The bottom line is that we don’t know what Paul’s thorn in the flesh was. I believe God intended it this way. If we knew what Paul’s thorn was, we would have a tendency to draw comparisons. “Well, that is not so bad compared to what I have to put up with!” By not knowing what it is, Paul’s thorn becomes a symbol for all the chronic troubles of the human experience. After all that is what a thorn is. It is not life-threatening. We don’t die from thorns. But a thorn is painful. It is distracting. It is annoying. It slows us down and prevents us from doing all the things we’d like to be able to do.
So, what did Paul do about it? He did exactly what all of us should do. He prayed. Verse 8 says: Three times I pleaded with the Lord about this, that it should leave me.
When Paul says that he did this three times, I don’t think he means that he mentioned it as a prayer request on 3 different occasions. I think it means that three times he engaged in extended sessions of prayer and probably fasting. He engaged in serious supplication. He says he “pleaded” with the Lord. This is a strong word, full of urgency and strong emotion – to plead, beg, entreat – use any synonym you want.
So, how did God answer? Let’s look at the next verse. Look at how it’s printed on the screen:
But he said to me, “NO! My grace is sufficient for you, for my power is made perfect in weakness.”
Now, I will admit, if you compare this with what is written in your Bible, the word “NO” is not in the text. It is not found in the original manuscripts either. But it is there nonetheless by implication. Paul asked that the thorn in the flesh would leave, and it did not leave. Bottom line: God said NO!
We don’t like the word “NO” do we? We want what we want and we want it now. When God says “No” or even when he just says, “Wait”, we tend to get upset and to throw ourselves a pity party.
But there is a better way to respond. I think we need to back off and take some time to ask ourselves: Why is God saying NO? Why is he not answering my prayer? As we consider that question, the first place I would go is to review the message I preached a couple weeks ago on “Hindrances to Prayer”. Is there unconfessed sin in your life? Are you holding on to bitterness? Are your family relationships out of order? Are you asking out of wrong motives? All of these could be reasons that the Lord is not responding to your prayers.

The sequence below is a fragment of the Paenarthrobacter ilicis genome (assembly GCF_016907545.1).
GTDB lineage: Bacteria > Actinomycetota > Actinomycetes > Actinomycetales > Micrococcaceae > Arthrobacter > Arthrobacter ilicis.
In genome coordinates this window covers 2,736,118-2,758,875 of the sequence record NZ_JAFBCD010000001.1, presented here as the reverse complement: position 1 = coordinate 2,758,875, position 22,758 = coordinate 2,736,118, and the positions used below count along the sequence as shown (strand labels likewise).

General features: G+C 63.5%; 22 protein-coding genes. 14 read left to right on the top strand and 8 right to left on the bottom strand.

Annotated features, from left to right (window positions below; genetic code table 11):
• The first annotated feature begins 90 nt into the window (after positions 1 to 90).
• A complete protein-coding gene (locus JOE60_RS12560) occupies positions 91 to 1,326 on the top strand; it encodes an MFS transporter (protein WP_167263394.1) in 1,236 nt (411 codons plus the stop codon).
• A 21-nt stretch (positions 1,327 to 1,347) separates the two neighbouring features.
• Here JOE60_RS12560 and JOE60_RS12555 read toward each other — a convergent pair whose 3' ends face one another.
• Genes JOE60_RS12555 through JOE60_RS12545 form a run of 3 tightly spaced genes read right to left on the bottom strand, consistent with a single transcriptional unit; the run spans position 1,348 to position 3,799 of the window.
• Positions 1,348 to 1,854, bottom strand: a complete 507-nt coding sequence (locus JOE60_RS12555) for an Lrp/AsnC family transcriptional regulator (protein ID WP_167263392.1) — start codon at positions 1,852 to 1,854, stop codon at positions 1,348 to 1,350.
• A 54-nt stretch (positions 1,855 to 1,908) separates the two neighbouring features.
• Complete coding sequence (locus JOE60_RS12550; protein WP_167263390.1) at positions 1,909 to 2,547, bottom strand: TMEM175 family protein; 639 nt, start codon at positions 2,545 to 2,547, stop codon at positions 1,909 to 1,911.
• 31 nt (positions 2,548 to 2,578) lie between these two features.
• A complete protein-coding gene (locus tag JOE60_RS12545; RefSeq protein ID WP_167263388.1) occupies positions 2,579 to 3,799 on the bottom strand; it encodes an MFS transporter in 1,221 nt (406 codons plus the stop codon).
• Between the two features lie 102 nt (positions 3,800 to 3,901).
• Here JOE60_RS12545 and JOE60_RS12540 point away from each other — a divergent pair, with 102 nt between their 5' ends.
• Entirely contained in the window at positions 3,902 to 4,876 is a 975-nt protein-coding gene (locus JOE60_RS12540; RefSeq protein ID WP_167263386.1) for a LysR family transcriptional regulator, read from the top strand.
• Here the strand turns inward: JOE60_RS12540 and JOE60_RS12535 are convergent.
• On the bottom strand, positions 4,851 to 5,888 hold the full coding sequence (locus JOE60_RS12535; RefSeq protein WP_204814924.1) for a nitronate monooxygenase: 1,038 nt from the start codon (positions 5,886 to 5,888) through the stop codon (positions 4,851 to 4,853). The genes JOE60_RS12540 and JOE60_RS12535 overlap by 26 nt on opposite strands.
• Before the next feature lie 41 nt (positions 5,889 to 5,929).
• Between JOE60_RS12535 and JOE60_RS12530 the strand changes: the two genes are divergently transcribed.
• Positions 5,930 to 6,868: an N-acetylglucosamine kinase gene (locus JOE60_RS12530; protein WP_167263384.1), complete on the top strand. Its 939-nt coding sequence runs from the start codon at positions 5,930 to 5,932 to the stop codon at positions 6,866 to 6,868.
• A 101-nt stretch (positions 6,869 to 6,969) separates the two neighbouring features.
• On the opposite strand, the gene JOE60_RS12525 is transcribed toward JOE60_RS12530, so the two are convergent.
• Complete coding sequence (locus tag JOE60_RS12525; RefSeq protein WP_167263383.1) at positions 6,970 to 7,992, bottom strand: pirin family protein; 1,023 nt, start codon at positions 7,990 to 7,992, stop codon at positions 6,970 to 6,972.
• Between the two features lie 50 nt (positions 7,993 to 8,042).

But even when we have searched our hearts and eliminated these hindrances, it is still possible that we, like the Apostle Paul, will come face to face with a “NO” answer to our petition. What shall we do then?
I believe it is at such times that we need to ask God to give us a teachable spirit to learn the lessons that he is trying to teach us. God is never arbitrary or capricious in his dealing with us. He is always purposeful. It is just that his purposes are sometimes different than ours. So at such times, it is important for us to seek to understand God’s purposes and particularly to learn the lessons he is trying to teach us.
From Paul’s example here as well as his other writings, I would like to suggest four potential lessons we can learn when God’s says “No.”
The first lesson is a paradoxical one.
Lesson # 1: We are strong when we are weak.
Or, as Paul puts, “God’s strength is made perfect in weakness.” This was the answer that God gave to Paul. “My power is made perfect in weakness.”
This takes us back into the story of Paul and his vision. As he ruminated on the thorn in his flesh, he came to understand its purpose.
So to keep me from becoming conceited because of the surpassing greatness of the revelations, a thorn was given me in the flesh, a messenger of Satan to harass me, to keep me from becoming conceited. (verse 7)
He goes on in a similar vein in the following verses:
Therefore I will boast all the more gladly of my weaknesses, so that the power of Christ may rest upon me. 10 For the sake of Christ, then, I am content with weaknesses, insults, hardships, persecutions, and calamities. For when I am weak, then I am strong.